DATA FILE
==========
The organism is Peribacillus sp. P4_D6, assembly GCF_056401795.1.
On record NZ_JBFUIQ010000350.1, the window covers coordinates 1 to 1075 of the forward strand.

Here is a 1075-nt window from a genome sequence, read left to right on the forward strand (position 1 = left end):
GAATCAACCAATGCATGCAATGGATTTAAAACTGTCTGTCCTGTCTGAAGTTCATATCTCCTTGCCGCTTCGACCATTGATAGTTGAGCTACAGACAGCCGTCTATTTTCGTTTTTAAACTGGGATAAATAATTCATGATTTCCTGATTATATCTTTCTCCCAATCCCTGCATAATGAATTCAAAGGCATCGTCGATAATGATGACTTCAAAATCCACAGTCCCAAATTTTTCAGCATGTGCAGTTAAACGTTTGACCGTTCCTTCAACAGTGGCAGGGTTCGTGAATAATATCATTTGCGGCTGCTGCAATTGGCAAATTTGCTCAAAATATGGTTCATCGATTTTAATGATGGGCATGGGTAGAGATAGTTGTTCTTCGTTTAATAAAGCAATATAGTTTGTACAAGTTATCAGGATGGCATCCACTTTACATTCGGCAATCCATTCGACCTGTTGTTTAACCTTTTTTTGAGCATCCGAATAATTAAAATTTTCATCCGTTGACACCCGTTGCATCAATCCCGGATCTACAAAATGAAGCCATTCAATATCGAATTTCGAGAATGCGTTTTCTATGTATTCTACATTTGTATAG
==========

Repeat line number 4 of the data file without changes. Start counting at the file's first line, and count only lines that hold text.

GAATCAACCAATGCATGCAATGGATTTAAAACTGTCTGTCCTGTCTGAAGTTCATATCTCCTTGCCGCTTCGACCATTGATAGTTGAGCTACAGACAGCCGTCTATTTTCGTTTTTAAACTGGGATAAATAATTCATGATTTCCTGATTATATCTTTCTCCCAATCCCTGCATAATGAATTCAAAGGCATCGTCGATAATGATGACTTCAAAATCCACAGTCCCAAATTTTTCAGCATGTGCAGTTAAACGTTTGACCGTTCCTTCAACAGTGGCAGGGTTCGTGAATAATATCATTTGCGGCTGCTGCAATTGGCAAATTTGCTCAAAATATGGTTCATCGATTTTAATGATGGGCATGGGTAGAGATAGTTGTTCTTCGTTTAATAAAGCAATATAGTTTGTACAAGTTATCAGGATGGCATCCACTTTACATTCGGCAATCCATTCGACCTGTTGTTTAACCTTTTTTTGAGCATCCGAATAATTAAAATTTTCATCCGTTGACACCCGTTGCATCAATCCCGGATCTACAAAATGAAGCCATTCAATATCGAATTTCGAGAATGCGTTTTCTATGTATTCTACATTTGTATAG